The development of antidepressant agents has been underway since their first use in the 1950s. Types of agents include monoamine oxidase inhibitors, tricyclic antidepressants (TCAs), and selective serotonin reuptake inhibitors (SSRIs). The utility of these agents in adult populations has led to multiple approved indications by the Food and Drug Administration. Although there are only two approved indications in pediatric age groups-major depressive disorder (MDD) and obsessive-compulsive disorder (OCD)-physicians have been prescribing antidepressants to children and adolescents in increasing numbers. In previous years, the TCAs had documented cardiotoxic potential, and there were several sudden unexpected deaths associated with their administration in youths. In December 2003, Great Britain's drug regulatory agency contraindicated the use of four SSRIs in childhood populations. This decision was based on the increased rates of developed suicidal thinking or gestures observed in the pooled data of >4,000 pediatric aged subjects treated with an antidepressant versus placebo. In October 2004, after careful consideration, the FDA placed a black box warning on all antidepressants, alerting clinicians to the potential of developing similar behaviors upon receiving these agents. These findings underscore the importance of using the increasing evidence base of well-designed, double-blind studies to guide the usage of these antidepressants in conditions where efficacy is established. This article reviews that body of literature in conditions such as MDD, OCD, attention-deficit/hyperactivity disorder, selective mutism, and anxiety disorders.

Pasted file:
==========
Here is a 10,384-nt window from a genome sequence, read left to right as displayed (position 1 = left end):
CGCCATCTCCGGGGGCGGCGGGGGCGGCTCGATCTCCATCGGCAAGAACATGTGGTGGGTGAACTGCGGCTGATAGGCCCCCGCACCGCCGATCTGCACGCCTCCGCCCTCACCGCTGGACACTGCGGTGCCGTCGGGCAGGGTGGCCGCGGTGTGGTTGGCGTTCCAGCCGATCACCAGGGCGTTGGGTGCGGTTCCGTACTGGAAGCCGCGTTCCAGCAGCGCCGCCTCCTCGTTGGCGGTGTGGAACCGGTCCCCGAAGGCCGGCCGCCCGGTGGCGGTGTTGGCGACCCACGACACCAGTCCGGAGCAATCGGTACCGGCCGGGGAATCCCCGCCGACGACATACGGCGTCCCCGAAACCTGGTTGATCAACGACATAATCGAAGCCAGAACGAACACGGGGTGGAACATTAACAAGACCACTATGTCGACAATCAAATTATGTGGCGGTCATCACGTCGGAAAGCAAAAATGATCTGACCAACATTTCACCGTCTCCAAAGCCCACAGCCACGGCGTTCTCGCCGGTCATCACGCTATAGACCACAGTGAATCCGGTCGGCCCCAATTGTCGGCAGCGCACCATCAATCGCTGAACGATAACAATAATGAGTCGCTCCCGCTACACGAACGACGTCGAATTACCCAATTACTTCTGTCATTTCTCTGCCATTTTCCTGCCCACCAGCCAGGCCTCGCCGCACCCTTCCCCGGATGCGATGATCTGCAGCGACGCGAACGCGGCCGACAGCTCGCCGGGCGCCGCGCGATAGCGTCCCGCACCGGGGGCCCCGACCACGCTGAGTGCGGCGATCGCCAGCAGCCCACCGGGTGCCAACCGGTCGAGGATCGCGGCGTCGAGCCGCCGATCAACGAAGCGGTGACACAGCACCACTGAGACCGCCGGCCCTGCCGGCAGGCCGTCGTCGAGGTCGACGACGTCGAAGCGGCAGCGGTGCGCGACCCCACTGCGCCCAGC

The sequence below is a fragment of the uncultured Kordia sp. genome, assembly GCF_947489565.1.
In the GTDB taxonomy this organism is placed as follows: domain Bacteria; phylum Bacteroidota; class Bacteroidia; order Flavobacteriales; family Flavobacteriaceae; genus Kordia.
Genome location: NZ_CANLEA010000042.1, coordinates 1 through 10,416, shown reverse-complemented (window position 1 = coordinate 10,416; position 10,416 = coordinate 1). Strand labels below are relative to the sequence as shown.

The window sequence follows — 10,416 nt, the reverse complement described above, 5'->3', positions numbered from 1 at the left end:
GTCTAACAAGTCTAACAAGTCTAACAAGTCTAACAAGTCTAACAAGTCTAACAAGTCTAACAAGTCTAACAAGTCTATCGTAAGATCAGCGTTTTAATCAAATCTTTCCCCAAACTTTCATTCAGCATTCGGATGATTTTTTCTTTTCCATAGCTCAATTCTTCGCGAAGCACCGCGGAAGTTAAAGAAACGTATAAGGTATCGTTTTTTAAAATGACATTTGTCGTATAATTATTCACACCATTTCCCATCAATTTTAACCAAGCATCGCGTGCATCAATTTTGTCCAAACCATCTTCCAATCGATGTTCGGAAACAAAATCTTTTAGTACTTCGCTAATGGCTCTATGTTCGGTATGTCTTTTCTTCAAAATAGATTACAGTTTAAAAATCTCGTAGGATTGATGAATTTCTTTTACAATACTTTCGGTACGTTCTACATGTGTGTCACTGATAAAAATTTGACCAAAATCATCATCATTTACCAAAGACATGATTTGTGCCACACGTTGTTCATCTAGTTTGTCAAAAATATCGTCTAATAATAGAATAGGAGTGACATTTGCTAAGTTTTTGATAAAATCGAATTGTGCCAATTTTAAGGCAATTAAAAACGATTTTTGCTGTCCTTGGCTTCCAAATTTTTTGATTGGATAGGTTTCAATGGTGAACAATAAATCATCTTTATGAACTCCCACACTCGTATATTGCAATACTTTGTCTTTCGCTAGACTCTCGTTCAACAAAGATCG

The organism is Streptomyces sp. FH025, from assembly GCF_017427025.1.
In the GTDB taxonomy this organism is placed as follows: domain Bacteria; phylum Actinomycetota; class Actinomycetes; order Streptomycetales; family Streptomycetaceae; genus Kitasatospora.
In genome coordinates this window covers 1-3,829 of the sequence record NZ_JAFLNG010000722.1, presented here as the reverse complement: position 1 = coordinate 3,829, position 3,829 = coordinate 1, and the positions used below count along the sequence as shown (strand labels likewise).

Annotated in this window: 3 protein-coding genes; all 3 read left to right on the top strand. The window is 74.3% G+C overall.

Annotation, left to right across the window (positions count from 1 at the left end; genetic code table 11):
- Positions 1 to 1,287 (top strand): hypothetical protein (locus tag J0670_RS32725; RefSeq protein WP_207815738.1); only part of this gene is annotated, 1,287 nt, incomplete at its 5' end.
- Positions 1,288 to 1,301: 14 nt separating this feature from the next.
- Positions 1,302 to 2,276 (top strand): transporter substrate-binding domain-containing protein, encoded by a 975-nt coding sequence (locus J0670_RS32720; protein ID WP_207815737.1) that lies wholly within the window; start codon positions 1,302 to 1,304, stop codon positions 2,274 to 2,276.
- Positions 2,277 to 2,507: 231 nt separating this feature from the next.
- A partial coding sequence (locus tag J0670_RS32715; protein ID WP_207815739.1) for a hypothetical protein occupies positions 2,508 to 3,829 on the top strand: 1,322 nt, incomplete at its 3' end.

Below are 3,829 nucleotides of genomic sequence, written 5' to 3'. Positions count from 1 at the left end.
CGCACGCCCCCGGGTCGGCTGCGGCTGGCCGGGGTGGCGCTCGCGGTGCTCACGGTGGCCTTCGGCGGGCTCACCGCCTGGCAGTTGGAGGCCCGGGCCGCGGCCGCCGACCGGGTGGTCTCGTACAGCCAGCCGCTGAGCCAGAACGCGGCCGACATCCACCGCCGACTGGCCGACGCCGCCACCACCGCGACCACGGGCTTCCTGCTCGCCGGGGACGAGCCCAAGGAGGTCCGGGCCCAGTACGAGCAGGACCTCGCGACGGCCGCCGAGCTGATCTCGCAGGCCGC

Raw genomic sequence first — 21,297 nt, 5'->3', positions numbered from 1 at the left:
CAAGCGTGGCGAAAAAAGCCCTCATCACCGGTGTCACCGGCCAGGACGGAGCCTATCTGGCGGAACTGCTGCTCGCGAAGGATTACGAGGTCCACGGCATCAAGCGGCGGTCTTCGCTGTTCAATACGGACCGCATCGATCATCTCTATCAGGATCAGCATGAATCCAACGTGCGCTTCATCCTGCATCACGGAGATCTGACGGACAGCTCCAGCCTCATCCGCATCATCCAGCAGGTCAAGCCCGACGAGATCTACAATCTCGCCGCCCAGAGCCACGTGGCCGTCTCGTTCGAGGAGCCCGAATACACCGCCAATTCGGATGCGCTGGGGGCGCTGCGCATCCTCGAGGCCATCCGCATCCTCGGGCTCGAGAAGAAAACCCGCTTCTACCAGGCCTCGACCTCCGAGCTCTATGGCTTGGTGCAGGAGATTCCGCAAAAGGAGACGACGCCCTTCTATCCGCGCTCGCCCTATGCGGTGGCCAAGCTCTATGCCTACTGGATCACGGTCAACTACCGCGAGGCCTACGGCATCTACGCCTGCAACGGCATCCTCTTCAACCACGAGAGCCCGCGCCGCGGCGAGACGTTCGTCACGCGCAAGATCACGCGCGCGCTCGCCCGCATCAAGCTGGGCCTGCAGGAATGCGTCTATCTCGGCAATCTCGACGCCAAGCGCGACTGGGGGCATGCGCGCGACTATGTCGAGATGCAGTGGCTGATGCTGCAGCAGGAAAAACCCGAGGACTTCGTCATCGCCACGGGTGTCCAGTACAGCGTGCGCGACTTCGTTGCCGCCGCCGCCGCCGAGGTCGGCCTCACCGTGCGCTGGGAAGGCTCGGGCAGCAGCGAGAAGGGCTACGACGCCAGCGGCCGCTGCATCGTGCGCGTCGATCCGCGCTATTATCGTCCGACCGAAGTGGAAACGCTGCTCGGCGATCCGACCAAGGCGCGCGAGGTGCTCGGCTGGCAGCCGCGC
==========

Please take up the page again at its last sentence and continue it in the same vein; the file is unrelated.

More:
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|Published - Sep 2005